Scientists theorize that the Higgs field interacts with all massive particles in the Standard Model, the best theory scientists have to explain the behavior of subatomic particles. But many scientists suspect that the Higgs could also interact with massive particles outside the Standard Model, such as dark matter. By finding and mapping the Higgs bosons’ interactions with known particles, scientists can simultaneously probe for new phenomena.
“A fraction of Higgs bosons could be producing dark matter particles as part of their decay,” says Giacinto Piacquadio, a physicist at Stony Brook University who co-led the Higgs-to-bottom-quarks analysis group. “Because the decay of the Higgs boson to bottom quarks is so common, we can use it to put constraints on potentially invisible decays as well as use it to probe for new physics directly.”
No easy task
Even though this decay is the most popular path, spotting it in the experimental data was no walk in the park. Every proton-proton collision at the LHC produces a splattering of subatomic byproducts, one of the most common being bottom quarks. These bottom quarks then quickly decay into other kinds of particles, leaving behind vast showers of particles in the detectors. Tracing these particle showers back to two bottom quarks (and then figuring out which ones came from a Higgs boson) is extremely delicate and labyrinthine work.
“Being able to identify and isolate bottom quarks in the experimental data is a huge challenge and required precise detector calibration and sophisticated b-quark tagging,” says Piacquadio. “We were only able to do these analyses thanks to years of work that came before.”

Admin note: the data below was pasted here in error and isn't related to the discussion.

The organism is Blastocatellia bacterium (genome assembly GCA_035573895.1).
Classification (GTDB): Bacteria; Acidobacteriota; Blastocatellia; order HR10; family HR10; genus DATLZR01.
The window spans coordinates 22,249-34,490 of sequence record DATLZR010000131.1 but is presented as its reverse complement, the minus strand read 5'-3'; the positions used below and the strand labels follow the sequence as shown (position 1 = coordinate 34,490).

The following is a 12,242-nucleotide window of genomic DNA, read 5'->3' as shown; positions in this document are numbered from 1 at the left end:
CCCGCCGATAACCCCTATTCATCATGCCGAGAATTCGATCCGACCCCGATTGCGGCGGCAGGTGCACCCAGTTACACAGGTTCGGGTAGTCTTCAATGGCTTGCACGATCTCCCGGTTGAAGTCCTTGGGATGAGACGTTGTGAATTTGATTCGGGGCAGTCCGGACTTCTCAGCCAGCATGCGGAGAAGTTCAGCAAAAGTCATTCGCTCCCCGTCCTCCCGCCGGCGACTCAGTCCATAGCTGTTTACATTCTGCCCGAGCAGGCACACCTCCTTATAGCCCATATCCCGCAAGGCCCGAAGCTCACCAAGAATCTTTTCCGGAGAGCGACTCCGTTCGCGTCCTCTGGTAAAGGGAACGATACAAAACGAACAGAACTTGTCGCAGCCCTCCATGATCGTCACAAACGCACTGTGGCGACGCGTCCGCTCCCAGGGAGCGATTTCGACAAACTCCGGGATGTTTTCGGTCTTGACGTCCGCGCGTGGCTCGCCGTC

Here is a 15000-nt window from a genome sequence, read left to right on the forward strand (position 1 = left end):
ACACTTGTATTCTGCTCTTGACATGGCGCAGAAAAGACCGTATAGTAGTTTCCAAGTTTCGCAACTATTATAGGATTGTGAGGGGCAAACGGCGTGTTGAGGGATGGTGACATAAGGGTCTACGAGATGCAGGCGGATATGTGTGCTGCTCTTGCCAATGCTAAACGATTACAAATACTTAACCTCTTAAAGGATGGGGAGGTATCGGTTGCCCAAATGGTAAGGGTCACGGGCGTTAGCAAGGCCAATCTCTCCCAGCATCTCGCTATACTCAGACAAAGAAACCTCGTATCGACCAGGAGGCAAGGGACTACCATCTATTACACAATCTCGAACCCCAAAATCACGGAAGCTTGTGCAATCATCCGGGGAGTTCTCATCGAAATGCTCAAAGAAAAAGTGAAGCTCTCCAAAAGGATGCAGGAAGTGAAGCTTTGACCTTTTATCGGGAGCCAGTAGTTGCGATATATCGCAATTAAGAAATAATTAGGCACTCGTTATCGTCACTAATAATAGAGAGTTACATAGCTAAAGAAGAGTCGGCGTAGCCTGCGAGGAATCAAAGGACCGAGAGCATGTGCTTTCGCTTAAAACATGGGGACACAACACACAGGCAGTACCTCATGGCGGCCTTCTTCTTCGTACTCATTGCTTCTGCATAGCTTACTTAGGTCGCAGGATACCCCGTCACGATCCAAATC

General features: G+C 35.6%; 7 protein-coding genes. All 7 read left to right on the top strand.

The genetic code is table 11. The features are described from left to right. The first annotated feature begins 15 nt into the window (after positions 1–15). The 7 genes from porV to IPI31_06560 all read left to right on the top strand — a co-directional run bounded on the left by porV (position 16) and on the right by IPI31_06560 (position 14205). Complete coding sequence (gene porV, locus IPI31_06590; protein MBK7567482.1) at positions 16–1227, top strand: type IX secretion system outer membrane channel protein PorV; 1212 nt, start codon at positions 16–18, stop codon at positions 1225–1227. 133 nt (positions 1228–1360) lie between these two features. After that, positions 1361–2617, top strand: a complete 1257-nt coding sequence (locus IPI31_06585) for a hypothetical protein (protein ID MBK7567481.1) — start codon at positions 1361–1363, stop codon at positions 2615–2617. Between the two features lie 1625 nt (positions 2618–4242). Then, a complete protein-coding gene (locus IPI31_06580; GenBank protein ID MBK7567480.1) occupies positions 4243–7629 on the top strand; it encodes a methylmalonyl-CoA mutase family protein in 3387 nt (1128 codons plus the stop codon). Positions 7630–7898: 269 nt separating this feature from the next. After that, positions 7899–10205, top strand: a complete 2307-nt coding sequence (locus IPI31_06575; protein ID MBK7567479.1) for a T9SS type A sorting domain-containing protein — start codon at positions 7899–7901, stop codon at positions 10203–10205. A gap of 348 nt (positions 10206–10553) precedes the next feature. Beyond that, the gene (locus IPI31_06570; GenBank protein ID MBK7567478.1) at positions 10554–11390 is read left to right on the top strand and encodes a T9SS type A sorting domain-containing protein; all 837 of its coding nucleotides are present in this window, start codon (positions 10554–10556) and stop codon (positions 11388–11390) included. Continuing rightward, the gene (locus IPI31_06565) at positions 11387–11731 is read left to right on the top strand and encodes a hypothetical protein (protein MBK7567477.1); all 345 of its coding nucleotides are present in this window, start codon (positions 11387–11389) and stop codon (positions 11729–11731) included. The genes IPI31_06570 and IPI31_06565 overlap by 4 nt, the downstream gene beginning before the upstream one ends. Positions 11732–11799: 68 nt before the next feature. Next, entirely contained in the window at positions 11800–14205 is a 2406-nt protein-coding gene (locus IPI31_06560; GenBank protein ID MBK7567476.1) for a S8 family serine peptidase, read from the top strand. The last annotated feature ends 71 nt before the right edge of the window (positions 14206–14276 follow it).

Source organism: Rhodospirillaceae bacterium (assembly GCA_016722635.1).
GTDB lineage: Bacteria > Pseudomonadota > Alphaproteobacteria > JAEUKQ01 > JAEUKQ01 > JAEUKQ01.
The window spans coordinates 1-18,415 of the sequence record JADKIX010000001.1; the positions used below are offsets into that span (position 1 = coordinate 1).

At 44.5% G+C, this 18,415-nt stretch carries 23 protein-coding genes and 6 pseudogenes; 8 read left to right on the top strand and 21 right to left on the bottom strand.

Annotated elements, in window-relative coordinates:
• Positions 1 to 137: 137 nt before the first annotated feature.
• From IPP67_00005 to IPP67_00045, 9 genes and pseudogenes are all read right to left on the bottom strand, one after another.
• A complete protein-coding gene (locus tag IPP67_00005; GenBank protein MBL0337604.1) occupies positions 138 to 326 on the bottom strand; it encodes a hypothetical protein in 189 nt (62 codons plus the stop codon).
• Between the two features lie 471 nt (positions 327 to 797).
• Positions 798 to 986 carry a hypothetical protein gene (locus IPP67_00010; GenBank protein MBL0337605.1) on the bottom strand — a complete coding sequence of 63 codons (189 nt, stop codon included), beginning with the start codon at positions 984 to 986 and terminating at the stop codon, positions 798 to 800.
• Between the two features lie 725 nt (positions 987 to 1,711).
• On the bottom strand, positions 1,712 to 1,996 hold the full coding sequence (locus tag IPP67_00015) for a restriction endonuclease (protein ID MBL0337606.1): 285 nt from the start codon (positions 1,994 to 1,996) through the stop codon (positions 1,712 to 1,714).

To spot this process, the ATLAS and CMS collaborations each combined data from the first and second runs of the LHC and then applied complex analysis methods to the data.
“Finding just one event that looks like two bottom quarks originating from a Higgs boson is not enough,” says Chris Palmer, a scientist at Princeton University who worked on the CMS analysis. “We needed to analyze hundreds of thousands of events before we could illuminate this process, which is happening on top of a mountain of similar-looking background events.”
These deceptive background events made the analyses almost impossible to perform based on isolated bottom quarks alone, according to Palmer.
“Luckily, there are a few Higgs production mechanisms that produce identifiable particles as byproducts,” says Palmer. “We used these particles to tag potential Higgs events and separate them out from everything else. So we really got a two-for-one deal with this analysis because not only did we find the Higgs decaying to bottom quarks, but we also learned a lot about its production mechanisms.”
The next step is to increase the precision of these measurements so that scientists can study this decay mode with a much greater resolution and explore what secrets the Higgs boson might be hiding.
The Department of Energy Office of Science and the National Science Foundation funded the research.